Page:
“We’re opening investigations, but the boost doesn’t necessarily come with additional resources, and has been for years.”Aurélia Devos, former head of the unit responsible for fighting crimes against humanity
New instruments have been created to improve cooperation between national and international jurisdictions. In Europe, Eurojust, the European Agency for Criminal Justice Cooperation, was established in 2002 with the aim of facilitating the exchange of information between states. The ICC has also been launched a platform to enable those with information about abuses in Ukraine to contact the investigators.
But even completed, the studies won’t necessarily lead to trials. At the international level, the ICC only intervenes if national judicial authorities are unable or unwilling to try the crimes committed on their territory. Right now, Ukraine and the ICC are working together, but no one knows what turn the war will take. “In Cambodia, after the Khmer Rouge regime, there was no longer a functioning justice system that could conduct a trial”remembers Jeanne Sulzer.
the ICC do not have a police force, it is only possiblewarrants for arrest, but countries have the option of refusing to extradite those involved. An extradition of Vladimir Putin also seems highly unlikely in the current political circumstances, as Moscow has withdrawn its signature from the Rome Statute, the international treaty that established the ICC in 1998. However, for a trial to take place in The Hague, the suspect must be present.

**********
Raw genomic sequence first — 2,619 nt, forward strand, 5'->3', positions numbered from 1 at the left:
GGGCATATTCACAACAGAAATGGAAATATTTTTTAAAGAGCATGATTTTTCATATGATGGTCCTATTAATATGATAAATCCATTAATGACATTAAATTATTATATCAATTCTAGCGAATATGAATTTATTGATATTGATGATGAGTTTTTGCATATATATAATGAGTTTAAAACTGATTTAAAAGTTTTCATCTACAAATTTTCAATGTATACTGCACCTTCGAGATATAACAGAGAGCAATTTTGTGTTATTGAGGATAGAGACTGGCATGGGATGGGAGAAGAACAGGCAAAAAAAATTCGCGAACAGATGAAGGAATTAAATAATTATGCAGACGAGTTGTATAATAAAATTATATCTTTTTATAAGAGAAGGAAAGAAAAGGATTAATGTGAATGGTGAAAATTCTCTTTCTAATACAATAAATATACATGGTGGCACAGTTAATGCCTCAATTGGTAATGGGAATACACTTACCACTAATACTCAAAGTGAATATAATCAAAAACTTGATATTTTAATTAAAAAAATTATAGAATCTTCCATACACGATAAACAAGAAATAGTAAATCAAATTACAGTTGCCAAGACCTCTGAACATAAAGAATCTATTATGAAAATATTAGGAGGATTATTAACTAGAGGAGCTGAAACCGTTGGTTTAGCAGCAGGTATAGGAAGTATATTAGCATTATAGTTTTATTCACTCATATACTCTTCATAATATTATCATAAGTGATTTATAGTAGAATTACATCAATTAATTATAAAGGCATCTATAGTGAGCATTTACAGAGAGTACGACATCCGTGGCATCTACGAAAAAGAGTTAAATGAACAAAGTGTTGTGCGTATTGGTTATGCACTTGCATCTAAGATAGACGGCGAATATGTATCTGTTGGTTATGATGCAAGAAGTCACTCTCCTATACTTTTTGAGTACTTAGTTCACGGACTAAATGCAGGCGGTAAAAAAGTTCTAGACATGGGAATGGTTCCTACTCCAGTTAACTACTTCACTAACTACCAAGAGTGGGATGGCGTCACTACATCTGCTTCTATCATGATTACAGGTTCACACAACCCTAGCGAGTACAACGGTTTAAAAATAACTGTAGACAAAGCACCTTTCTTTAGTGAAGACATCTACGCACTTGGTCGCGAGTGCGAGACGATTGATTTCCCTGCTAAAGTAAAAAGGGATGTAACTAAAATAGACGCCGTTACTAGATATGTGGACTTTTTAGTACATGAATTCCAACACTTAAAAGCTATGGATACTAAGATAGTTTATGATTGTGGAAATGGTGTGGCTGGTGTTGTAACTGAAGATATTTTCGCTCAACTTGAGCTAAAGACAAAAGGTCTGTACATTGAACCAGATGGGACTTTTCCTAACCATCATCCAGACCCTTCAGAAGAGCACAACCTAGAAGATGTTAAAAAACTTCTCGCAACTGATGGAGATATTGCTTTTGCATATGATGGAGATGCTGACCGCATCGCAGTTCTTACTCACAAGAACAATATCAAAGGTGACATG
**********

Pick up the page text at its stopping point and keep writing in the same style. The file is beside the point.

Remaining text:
“The current will of many countries to fight against impunity will be tested when people have to be arrested.”Jeanne Sulzer
Finally, there are legal barriers at the national level. In France, a ruling by the Supreme Court of Cassation last year found that the French justice system was incompetent to prosecute a former soldier of Bashar Al-Assad for complicity in crimes against humanity in Syria, because the law in his country such facts. “A similar situation could exist with Russia”, points out Aurelia Devos. The only certainty: war crimes are inexplicable at the international level and can be assessed well after the end of the conflict in Ukraine.